Lacis Museum of Lace and Textiles | Sightseeing
My sewing and love for vintage/antique everything takes me to a lot of really amazing places in the San Francisco Bay Area. The East Bay in, particular, is a beacon for those who share these interests. Today we visit Lacis Museum of Lace and Textile in Berkeley.
My first encounter with Lacis happened as I was driving home from Stone Mountain & Daughter. As I sat at a stoplight, I glanced over and saw the storefront. My first reaction was "what is a museum of lace and textile?" My second reaction was "I'm so going there."
I so went there and was amazed with what I saw. Lacis was founded in 1965 by Kaethe Kliot as a "a haven for the textile community and all involved in virtually every aspect of the textile arts." What Lacis has evolved into is a museum, a store, a reference center, a classroom and really an inspiration to anyone who is interested in textile arts.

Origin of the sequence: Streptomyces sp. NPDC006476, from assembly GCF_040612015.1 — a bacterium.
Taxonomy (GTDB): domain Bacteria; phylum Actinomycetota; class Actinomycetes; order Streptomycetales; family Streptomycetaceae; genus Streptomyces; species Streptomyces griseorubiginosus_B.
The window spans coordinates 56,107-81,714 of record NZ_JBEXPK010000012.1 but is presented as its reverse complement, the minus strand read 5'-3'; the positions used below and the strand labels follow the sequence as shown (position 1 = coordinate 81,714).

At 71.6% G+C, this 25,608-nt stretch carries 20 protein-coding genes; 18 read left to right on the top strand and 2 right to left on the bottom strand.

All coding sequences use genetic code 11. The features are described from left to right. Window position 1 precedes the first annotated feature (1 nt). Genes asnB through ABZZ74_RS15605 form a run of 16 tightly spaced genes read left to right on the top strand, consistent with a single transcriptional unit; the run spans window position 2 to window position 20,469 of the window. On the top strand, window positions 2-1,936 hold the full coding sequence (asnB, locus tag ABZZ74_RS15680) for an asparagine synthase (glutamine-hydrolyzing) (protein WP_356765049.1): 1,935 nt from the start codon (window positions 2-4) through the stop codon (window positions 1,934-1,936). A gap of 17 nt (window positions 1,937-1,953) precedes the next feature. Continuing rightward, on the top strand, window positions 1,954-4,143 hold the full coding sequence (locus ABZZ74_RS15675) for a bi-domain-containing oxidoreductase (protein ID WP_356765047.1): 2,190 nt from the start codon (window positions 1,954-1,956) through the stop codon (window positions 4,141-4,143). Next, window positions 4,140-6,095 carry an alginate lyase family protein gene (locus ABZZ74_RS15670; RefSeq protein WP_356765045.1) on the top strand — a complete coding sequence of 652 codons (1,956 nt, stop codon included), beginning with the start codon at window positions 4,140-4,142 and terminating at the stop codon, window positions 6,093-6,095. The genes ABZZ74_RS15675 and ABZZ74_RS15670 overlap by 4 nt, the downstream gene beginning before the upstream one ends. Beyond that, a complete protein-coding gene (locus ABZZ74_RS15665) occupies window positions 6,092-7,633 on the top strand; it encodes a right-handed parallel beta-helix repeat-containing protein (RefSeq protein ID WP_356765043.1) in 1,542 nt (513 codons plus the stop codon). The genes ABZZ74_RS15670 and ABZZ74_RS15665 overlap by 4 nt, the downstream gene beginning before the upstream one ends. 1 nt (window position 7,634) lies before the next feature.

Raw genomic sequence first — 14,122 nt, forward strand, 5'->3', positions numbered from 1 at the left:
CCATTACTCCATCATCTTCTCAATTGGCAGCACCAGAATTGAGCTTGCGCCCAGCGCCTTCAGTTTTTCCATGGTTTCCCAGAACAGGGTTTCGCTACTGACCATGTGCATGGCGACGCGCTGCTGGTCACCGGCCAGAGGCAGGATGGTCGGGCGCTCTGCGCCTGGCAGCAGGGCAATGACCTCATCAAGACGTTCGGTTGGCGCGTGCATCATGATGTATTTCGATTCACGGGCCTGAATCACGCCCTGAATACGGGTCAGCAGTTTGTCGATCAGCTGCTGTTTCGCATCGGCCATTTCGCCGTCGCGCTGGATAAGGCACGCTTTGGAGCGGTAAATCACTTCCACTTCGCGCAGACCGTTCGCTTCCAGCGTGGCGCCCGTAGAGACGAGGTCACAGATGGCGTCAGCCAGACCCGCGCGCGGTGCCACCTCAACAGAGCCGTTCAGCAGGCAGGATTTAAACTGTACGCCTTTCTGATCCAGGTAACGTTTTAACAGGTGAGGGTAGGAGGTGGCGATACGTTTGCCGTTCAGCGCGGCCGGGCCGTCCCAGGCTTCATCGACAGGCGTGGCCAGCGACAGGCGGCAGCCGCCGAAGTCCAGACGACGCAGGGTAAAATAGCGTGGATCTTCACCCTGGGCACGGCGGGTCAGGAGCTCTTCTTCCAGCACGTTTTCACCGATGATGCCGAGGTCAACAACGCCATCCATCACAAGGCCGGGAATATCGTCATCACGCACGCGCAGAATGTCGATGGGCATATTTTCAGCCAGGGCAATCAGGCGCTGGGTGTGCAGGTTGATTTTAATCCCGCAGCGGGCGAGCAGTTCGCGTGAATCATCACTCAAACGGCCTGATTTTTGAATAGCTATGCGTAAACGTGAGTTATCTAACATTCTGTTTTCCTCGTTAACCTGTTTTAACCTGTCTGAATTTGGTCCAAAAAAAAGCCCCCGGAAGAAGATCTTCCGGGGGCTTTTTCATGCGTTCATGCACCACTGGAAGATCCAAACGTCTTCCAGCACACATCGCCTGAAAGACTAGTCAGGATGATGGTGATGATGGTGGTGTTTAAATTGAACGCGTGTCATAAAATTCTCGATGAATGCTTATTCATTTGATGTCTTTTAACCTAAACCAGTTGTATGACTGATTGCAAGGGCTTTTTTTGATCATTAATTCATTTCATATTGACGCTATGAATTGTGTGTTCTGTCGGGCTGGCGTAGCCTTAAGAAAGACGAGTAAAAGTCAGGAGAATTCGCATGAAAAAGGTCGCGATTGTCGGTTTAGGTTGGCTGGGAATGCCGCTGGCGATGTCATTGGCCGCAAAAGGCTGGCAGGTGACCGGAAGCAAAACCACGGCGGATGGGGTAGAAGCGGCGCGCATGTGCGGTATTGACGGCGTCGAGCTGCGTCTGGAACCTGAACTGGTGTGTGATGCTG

(If you don't live in the Bay Area, you can shop at Lacis online.)
There are four main rooms at Lacis. This room is part museum, part store. Most of the items in this space happen to be vintage or antique — particularly laces and linens.
On display in this room are pieces of lace that date back hundreds of years. The tags are prices for reference (they are not for sale).
Lacis offers workshops and classes, as well. If you're in the Bay area, here is a list of upcoming classes they are offering.
Bobbins for lace making.
A small section of their extensive library of books for browsing or buying. Additionally, they sell a large selection of historical and independent patterns.
So much thread and floss!
Some lace collars and doilies available for sale.
In addition to needle crafts and lace, the store sells hat-making supplies, particularly hats from the past.
Here, shop manager, Erin Algeo is restoring a family wedding veil from the 1950s that has been worn by 16 brides. Lacis offer wedding services including custom pieces from their extensive collection of new and vintage lace.
Lacis also sells vintage clothing, including a number of children's pieces.
Some embroidered pieces on display. The Museum's last exhibit was a history of embroidery. Unfortunately, it had closed when I visited the museum.
I absolutely loved the fans on display!
More antique collars on display and for sale.
The bead work on this panel was breathtaking!
On exhibit, some antique notions and a bit of history about embroidery.
That's how lace is made by hand!
A glimpse into the bridal section at Lacis.
Selections of lace and fabric in their bridal shop.